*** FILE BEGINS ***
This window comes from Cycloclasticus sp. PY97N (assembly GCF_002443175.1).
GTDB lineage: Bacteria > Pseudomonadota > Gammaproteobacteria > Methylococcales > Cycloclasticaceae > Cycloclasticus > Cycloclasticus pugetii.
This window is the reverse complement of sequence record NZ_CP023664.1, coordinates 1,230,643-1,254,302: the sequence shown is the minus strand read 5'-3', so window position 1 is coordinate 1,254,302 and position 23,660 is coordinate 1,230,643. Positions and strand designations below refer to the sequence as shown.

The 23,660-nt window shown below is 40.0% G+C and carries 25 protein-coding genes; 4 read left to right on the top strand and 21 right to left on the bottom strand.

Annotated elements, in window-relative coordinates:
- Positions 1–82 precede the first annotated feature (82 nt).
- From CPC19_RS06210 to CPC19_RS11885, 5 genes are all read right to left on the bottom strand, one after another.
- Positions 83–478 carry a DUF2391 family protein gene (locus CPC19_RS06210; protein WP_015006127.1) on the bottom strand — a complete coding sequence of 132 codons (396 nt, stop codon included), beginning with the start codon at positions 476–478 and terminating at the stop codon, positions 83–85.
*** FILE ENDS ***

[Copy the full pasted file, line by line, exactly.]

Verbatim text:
This window comes from Cycloclasticus sp. PY97N (assembly GCF_002443175.1).
GTDB lineage: Bacteria > Pseudomonadota > Gammaproteobacteria > Methylococcales > Cycloclasticaceae > Cycloclasticus > Cycloclasticus pugetii.
This window is the reverse complement of sequence record NZ_CP023664.1, coordinates 1,230,643-1,254,302: the sequence shown is the minus strand read 5'-3', so window position 1 is coordinate 1,254,302 and position 23,660 is coordinate 1,230,643. Positions and strand designations below refer to the sequence as shown.

The 23,660-nt window shown below is 40.0% G+C and carries 25 protein-coding genes; 4 read left to right on the top strand and 21 right to left on the bottom strand.

Annotated elements, in window-relative coordinates:
- Positions 1–82 precede the first annotated feature (82 nt).
- From CPC19_RS06210 to CPC19_RS11885, 5 genes are all read right to left on the bottom strand, one after another.
- Positions 83–478 carry a DUF2391 family protein gene (locus CPC19_RS06210; protein WP_015006127.1) on the bottom strand — a complete coding sequence of 132 codons (396 nt, stop codon included), beginning with the start codon at positions 476–478 and terminating at the stop codon, positions 83–85.